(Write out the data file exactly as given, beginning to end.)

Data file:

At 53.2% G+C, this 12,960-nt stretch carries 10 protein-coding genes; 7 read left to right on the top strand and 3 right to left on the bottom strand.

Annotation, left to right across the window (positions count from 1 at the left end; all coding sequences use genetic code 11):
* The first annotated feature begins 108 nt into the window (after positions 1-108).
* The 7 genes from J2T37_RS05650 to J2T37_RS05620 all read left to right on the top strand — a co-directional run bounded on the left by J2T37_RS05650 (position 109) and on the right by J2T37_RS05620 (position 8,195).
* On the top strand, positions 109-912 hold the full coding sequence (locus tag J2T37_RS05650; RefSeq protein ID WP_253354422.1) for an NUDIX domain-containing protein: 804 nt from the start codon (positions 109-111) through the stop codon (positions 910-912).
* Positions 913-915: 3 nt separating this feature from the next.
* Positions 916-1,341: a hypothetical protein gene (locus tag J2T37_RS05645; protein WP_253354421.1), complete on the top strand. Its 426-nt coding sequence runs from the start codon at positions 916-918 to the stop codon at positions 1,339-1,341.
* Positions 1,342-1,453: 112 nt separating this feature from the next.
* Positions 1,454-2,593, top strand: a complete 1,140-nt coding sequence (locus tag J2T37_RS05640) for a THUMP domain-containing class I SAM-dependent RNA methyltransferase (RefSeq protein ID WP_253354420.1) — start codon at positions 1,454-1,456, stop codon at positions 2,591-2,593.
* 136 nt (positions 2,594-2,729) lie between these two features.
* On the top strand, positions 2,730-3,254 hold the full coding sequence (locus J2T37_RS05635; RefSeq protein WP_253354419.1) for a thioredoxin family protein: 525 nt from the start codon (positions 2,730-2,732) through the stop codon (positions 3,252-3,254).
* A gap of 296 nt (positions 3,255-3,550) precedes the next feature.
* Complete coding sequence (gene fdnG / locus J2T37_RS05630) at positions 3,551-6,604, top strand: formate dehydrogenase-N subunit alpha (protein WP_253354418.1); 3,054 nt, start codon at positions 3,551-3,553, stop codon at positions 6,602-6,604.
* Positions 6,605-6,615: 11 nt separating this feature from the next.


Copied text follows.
At 53.2% G+C, this 12,960-nt stretch carries 10 protein-coding genes; 7 read left to right on the top strand and 3 right to left on the bottom strand.

Annotation, left to right across the window (positions count from 1 at the left end; all coding sequences use genetic code 11):
* The first annotated feature begins 108 nt into the window (after positions 1-108).
* The 7 genes from J2T37_RS05650 to J2T37_RS05620 all read left to right on the top strand — a co-directional run bounded on the left by J2T37_RS05650 (position 109) and on the right by J2T37_RS05620 (position 8,195).
* On the top strand, positions 109-912 hold the full coding sequence (locus tag J2T37_RS05650; RefSeq protein ID WP_253354422.1) for an NUDIX domain-containing protein: 804 nt from the start codon (positions 109-111) through the stop codon (positions 910-912).
* Positions 913-915: 3 nt separating this feature from the next.
* Positions 916-1,341: a hypothetical protein gene (locus tag J2T37_RS05645; protein WP_253354421.1), complete on the top strand. Its 426-nt coding sequence runs from the start codon at positions 916-918 to the stop codon at positions 1,339-1,341.
* Positions 1,342-1,453: 112 nt separating this feature from the next.
* Positions 1,454-2,593, top strand: a complete 1,140-nt coding sequence (locus tag J2T37_RS05640) for a THUMP domain-containing class I SAM-dependent RNA methyltransferase (RefSeq protein ID WP_253354420.1) — start codon at positions 1,454-1,456, stop codon at positions 2,591-2,593.
* 136 nt (positions 2,594-2,729) lie between these two features.
* On the top strand, positions 2,730-3,254 hold the full coding sequence (locus J2T37_RS05635; RefSeq protein WP_253354419.1) for a thioredoxin family protein: 525 nt from the start codon (positions 2,730-2,732) through the stop codon (positions 3,252-3,254).
* A gap of 296 nt (positions 3,255-3,550) precedes the next feature.
* Complete coding sequence (gene fdnG / locus J2T37_RS05630) at positions 3,551-6,604, top strand: formate dehydrogenase-N subunit alpha (protein WP_253354418.1); 3,054 nt, start codon at positions 3,551-3,553, stop codon at positions 6,602-6,604.
* Positions 6,605-6,615: 11 nt separating this feature from the next.